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A handful of nonprofits came together to distribute food to 1,000 people Thursday night at north Springfield's Drew Lewis Foundation.
Photo provided by Steven Spencer
A handful of nonprofits came together to distribute food to 1,000 people Thursday night at north Springfield's Drew Lewis Foundation.

Nonprofits provide food to hundreds of families

Posted online

A group of nonprofits came together last night at the Drew Lewis Foundation Inc. to serve 265 families with fresh produce, meat and pantry staples.

“It’s a huge community effort,” said Drew Lewis Foundation CEO Amy Blansit. “Over 1,000 lives were impacted from last night.”

Blansit said the food was provided at The Fairbanks, Drew Lewis Foundation’s headquarters, through a partnership between Crosslines of Springfield, Ozarks Food Harvest, Springfield Community Gardens, Convoy of Hope and Redeemer Church. Life360 Fairbanks also provided 100 hot meals.

Blansit said the distribution, which began at 4 p.m., was substantially larger than the nonprofit’s typical Thursday night outreach. She said normally 60 people come to those dinners. In the wake of the COVID-19 pandemic, the service shifted to drive-thru meals and nonprofit partners were added to expand the reach.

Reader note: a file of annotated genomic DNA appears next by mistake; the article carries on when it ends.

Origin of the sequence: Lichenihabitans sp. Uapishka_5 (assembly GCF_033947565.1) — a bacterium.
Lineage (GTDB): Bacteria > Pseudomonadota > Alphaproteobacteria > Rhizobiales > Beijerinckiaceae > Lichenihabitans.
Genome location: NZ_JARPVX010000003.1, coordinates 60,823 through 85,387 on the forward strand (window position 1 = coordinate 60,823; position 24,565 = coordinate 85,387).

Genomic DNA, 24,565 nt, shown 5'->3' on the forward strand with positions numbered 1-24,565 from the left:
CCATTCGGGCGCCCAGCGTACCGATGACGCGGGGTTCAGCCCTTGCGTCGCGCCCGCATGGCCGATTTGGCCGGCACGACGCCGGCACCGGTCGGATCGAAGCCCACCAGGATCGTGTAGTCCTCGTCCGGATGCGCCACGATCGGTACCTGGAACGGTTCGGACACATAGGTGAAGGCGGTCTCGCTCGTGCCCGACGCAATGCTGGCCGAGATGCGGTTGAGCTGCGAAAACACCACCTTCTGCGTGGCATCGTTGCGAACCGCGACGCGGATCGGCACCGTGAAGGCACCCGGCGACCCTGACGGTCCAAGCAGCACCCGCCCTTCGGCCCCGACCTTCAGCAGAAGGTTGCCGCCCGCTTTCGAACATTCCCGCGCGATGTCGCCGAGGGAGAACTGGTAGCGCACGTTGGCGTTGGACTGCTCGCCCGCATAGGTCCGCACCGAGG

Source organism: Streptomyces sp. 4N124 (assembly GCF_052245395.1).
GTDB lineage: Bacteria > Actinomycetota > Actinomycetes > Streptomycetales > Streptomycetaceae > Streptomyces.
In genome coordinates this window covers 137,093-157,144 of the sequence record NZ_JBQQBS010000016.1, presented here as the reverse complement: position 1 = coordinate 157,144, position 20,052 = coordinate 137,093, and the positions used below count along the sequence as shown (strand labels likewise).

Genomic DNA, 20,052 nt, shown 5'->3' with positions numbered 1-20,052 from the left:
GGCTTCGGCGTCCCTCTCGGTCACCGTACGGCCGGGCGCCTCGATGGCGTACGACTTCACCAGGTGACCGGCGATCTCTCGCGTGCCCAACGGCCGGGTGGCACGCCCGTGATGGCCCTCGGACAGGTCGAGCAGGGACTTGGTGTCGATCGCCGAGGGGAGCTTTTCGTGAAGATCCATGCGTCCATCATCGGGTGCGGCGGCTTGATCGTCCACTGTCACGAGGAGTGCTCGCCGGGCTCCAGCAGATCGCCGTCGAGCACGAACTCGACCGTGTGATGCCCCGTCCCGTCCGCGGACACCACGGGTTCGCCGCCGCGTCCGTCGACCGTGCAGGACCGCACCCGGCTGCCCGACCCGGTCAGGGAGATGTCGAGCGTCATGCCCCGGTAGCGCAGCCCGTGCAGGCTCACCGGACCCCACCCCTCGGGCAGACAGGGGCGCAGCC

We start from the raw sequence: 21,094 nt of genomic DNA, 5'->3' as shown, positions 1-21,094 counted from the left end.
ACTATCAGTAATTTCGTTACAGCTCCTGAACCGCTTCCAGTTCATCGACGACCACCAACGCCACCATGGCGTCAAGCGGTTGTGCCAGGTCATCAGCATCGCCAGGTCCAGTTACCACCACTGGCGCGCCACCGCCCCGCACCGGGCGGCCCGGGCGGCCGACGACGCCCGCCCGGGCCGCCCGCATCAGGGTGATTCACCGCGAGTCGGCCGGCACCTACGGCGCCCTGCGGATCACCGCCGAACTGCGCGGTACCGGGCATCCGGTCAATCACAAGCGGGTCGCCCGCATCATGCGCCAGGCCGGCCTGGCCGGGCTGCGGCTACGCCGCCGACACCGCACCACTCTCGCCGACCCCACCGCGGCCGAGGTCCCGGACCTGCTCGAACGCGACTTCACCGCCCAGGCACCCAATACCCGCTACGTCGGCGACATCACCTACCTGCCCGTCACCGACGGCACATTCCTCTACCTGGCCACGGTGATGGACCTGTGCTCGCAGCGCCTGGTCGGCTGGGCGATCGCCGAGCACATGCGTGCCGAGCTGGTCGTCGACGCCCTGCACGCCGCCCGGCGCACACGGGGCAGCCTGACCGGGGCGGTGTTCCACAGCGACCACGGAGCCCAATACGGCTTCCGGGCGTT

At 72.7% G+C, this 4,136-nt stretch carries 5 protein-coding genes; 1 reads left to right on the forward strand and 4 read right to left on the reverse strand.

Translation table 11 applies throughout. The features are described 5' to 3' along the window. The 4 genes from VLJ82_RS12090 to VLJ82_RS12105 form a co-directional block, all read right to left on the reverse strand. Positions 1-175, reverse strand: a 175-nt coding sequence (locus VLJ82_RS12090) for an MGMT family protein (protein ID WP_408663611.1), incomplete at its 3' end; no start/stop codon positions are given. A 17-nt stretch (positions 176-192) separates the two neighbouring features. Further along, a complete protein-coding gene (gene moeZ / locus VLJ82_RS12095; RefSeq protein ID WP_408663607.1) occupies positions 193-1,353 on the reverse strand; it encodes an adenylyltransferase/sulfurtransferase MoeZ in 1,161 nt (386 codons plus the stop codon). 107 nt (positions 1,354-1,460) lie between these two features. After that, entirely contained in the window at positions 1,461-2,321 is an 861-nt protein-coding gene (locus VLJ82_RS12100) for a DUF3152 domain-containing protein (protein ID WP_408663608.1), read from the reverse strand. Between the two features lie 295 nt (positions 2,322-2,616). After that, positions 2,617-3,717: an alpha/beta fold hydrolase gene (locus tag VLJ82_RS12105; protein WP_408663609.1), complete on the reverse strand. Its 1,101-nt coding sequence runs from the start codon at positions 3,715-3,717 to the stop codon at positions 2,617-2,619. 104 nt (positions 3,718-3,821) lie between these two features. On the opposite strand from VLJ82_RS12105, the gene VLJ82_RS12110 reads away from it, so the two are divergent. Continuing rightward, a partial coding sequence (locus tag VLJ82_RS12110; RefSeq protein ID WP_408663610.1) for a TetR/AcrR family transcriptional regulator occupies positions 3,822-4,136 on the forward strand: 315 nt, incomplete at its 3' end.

“Our dinners mean a lot to us and our families,” she said. “When we could no longer serve dinner as a community we continued to make dinner and had our families come and pick it up. That began to spread.”

The distribution was run by Drew Lewis staff members and a small group of volunteers from Rotary Club of Springfield Southeast, Blansit said.

She said various community members also volunteered to deliver food to homebound individuals. Ozarks Regional YMCA also is helping with food delivery.

“There is such giving people in our community,” she said.

The Drew Lewis Foundation serves low-income families year-round to help provide them access to services, employment and stable housing. She said among the roughly 100 families they are connected with, the majority have been laid off or furloughed.

“The stimulus will help them for one month. Once you pay rent, utilities, one other bill and food, that stimulus is gone,” she said. “They are at the end of any safety nets they had. Those who are already in crisis mode every day are just waiting to see … when they are going to get evicted and what resources might be there to help them stay in place.”

She said people who want to volunteer can search Drew Lewis Foundation on to view opportunities, or make monetary donations directly to the nonprofit.


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